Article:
Three Questions with AllGo


In advance of our August Forum – Designing Size-Inclusive Spaces with AllGo, we caught up with AllGo’s inclusive design consultant, Hannah Silver. Read ahead for a preview of our conversation on August 13th.

Photo featuring plus-size models by Michael Poley of Poley Creative for AllGo, publisher of free stock photos featuring plus-size people.

How did you and AllGo Founder Rebecca Alexander get connected and decide to start shining light on size-inclusive design?

Rebecca and I met through a mutual friend who noticed that we were having similar conversations about inclusion and comfort (or lack thereof) in certain public spaces, but from complementary personal perspectives. Her LinkedIn really impressed me – a background in business development and founder of a really cool start-up focused on plus-size accessibility. We decided to meet up to talk casually at what is now one of our favorite examples of great size-inclusive design in Portland – Palomar on SE Division. We had a lot to talk about right off the bat just choosing where to sit, since they have so many options: cozy bench seating with moveable tables, bar height stools with backs or no backs, different standard-height seating options (and everything is very beautiful). We realized that my focus on physically accessible design had major overlaps with the needs of the plus-size population. Everyone deserves to seek and find comfort in the built environment as they explore new restaurants, entertainment, stores, workplaces, parks. According to AllGo surveys, 95% of plus-size people (predicted to be half the American population in 2030) experience anxiety about going somewhere new because they are afraid they will not fit. That’s not fair. We can design better.

A naturally daylit, plant-filled restaurant/bar with a lofted space over the bar, featuring standard-height pink chairs without arms. The ground floor bar features yellow bar stools with back support. There are pink backless stools at tables in the near right corner, and blue standard-height chairs in the background near tables and bench seating along the back wall. (Image from

If a designer wants to make a space inclusive for people of all sizes, where do we start?

We have all only experienced living in our own bodies, so if we have never been plus-size, it’s likely not our default to center plus-size needs in our designs. The reality is that most people designing spaces are not plus-size, which is an issue in itself. In that absence of personal experience, we can grow our empathy and awareness through learning more personal stories. Roxane Gay’s moving autobiography “Hunger” was critical for my understanding of plus-size issues.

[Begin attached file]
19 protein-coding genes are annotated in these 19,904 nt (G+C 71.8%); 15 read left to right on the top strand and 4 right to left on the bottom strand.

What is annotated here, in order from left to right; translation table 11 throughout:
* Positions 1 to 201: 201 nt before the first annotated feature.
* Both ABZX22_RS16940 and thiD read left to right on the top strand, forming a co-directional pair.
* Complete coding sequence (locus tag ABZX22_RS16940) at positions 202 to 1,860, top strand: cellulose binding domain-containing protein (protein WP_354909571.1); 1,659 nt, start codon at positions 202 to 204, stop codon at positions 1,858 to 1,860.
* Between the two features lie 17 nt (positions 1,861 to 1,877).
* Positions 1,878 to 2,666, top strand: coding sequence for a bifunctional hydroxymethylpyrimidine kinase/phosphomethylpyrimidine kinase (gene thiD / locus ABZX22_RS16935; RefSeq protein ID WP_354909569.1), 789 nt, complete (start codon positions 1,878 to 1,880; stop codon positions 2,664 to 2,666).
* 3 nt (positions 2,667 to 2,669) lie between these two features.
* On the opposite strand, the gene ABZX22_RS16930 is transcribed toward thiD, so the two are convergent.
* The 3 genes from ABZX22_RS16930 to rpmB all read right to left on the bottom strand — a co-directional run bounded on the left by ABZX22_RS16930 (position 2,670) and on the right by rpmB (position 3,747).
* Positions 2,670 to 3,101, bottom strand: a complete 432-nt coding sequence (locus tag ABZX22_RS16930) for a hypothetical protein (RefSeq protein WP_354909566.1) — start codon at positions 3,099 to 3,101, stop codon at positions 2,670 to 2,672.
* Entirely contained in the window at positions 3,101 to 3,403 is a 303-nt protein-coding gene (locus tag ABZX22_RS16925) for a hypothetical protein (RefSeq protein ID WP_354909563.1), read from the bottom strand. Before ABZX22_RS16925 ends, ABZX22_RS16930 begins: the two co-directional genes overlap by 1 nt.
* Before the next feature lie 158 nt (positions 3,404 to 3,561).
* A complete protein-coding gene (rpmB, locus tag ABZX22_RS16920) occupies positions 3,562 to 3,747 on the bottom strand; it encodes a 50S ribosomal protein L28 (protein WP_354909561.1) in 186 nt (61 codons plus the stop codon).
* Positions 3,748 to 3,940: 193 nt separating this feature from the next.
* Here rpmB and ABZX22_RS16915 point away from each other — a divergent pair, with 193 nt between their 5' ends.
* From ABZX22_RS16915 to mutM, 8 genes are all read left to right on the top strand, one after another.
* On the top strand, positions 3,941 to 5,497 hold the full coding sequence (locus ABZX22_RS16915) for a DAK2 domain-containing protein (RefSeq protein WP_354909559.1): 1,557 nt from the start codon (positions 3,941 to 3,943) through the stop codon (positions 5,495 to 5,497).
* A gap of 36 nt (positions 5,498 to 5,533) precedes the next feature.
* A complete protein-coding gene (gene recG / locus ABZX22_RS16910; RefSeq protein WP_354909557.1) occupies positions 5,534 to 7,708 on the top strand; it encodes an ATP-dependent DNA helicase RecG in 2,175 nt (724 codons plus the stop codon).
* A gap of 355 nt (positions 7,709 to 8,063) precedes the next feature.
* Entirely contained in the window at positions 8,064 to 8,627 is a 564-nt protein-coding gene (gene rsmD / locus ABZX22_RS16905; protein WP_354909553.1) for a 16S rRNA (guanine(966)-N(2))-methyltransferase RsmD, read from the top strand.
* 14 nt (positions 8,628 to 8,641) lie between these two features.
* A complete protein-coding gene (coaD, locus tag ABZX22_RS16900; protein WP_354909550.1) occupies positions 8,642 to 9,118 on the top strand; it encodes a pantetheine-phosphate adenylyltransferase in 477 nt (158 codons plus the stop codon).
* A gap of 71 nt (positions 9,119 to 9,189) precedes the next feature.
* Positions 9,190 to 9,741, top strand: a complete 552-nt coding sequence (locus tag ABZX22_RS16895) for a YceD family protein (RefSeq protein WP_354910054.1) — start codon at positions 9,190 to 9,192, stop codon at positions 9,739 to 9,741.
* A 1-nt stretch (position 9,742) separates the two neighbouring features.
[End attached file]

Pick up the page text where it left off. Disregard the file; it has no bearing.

And of course, AllGo has a lot of great blog posts and resources on! Here’s a great article about how painful seating can be, and here’s one recommending chairs that work for people of size in office spaces. And my favorite to share – our very new video! Check this out for a great overview of best practices:

What are you most looking forward to about the March Forum at Environments?

Rebecca and I have been talking about size-inclusive design for over a year, and she had been collecting data on how plus-size people experience space for years before that. It’s really exciting to finally share our best practices with designers so they can run with them! The conversation is very belated.

I’m also really looking forward to breaking down this topic with our sharp panelists. We have a great array of folks who will address the conversation from their perspectives ranging from designer to client/user, plus-size to straight-size. Pat Welch of Boly:Welch was one of the first folks who came to AllGo for feedback on their company’s space, Lena Roper of Code Unlimited will ground us in related accessible design strategies, Jen Inaldo brings her history of hospitality FF&E procurement to the table, and Rebecca, of course, holds down the overarching size-inclusivity conversation.

Hope to virtually see lots of folks for this discussion on August 13!

Photo featuring plus-size models by Michael Poley of Poley Creative for AllGo, publisher of free stock photos featuring plus-size people.